“The key word is empathy,” says Valadez. “Empathy is the bridge from which art in general begins, it is very important for storytelling in movies. It is what has brought this film to an audience we never expected. Empathy is the key to starting conversations. “

Fernanda Valadez and Astrid Rondero
Director Fernanda Valadez (r) and co-producer Astrid Rondero. “Empathy is the key to starting conversations,” says Valadez. Photography: Courtesy of Leonardo Manzo for Who magazine

People who follow the migrant route are not the only ones at risk of disappearing in Mexico. The film includes the story of a surgeon whose son had disappeared four years earlier while driving to see friends in Monterrey, Nuevo León, a state where enforced disappearances were once so widespread that billboards instructed residents to call the armed forces in the event of an emergency. the police were in cahoots with criminal gangs.

“At first, kidnappings were something you read about what happened to migrants, but in a couple of years [of the launch of the war against drugs] it started to happen closer to home, closer to the cities and the middle classes, ”says Astrid Rondero, who co-wrote and produced Identifying Features.

“When we were teenagers [in Mexico City] It was no longer possible to make a trip down the road to the beach in case the bus was hijacked. Anyone could be in the wrong place at the wrong time, ”he says.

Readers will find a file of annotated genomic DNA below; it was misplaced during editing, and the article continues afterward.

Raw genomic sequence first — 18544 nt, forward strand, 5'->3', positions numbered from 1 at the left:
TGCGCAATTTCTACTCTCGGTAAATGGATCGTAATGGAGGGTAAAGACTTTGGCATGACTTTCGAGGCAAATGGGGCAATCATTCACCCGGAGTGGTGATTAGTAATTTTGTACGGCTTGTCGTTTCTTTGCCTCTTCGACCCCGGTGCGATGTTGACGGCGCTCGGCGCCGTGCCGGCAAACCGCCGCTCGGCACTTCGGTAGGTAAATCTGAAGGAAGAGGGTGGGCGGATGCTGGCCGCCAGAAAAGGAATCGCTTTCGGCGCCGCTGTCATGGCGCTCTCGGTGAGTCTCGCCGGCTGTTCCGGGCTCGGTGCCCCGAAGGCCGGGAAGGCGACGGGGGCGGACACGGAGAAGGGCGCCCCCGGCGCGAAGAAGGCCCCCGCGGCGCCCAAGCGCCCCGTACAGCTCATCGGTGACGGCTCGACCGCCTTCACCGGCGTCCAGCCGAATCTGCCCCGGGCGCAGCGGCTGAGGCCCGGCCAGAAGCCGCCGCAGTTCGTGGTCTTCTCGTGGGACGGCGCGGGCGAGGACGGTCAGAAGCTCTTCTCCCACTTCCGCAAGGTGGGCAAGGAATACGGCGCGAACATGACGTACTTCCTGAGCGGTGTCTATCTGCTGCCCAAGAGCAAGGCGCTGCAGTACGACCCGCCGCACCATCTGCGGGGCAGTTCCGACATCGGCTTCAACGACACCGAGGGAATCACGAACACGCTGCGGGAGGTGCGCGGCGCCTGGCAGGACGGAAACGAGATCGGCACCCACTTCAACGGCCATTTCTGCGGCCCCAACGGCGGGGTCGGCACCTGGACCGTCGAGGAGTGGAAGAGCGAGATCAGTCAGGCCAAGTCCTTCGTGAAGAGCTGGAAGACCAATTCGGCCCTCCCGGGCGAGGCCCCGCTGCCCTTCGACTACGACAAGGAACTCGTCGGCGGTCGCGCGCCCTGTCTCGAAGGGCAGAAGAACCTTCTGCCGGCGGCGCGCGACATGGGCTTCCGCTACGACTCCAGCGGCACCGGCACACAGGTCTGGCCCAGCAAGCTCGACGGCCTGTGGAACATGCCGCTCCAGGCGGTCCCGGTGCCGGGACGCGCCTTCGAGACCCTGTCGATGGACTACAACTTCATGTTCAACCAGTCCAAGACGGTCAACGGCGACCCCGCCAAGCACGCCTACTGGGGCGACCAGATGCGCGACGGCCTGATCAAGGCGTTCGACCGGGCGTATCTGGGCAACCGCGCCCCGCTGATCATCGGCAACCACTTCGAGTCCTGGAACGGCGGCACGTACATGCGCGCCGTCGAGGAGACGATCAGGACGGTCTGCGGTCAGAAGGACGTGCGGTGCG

At least 73,000 people have disappeared since the beginning of the militarized war on drugs in 2006, while at least 39,000 unidentified bodies have not been claimed in morgues. This endless war has so far cost the lives of at least 300,000 Mexicans.

Identification of characteristics offers no hope of resolution or an end to families’ desperate search for their loved ones.

“[With this film] We go to the dark side because we are still in this crisis, there is no closure. There was hope for change with the new government of [Andrés Manuel] Lopez But Obrador is out of control now, the stories can be even scarier, ”says Rondero. “The ending is dark because we are still in that place, it feels like a complete betrayal.”

The current administration accepted Donald Trump’s demands to locate thousands of asylum seekers on the Mexican side of the border, where they have been subjected to violence, extortion, kidnapping and inhumane living conditions, according to Human rights observer. Now, at the behest of the Biden government, more troops are being deployed to Mexico’s southern border to stop the crossing of migrants and refugees.

Amid daily reports of atrocities that only seem to get worse, filmmakers believe that art plays a crucial role in evoking empathy and political awareness among those stunned by grief.

“When we show the film here in Mexico, the emotional information helps people finally begin to understand what we have been experiencing since 2000,” says Rondero. “We cannot allow this to happen and we have to do something to change it because it is not normal for so many people to travel on dirt roads looking for their loved ones.”


www.theguardian.com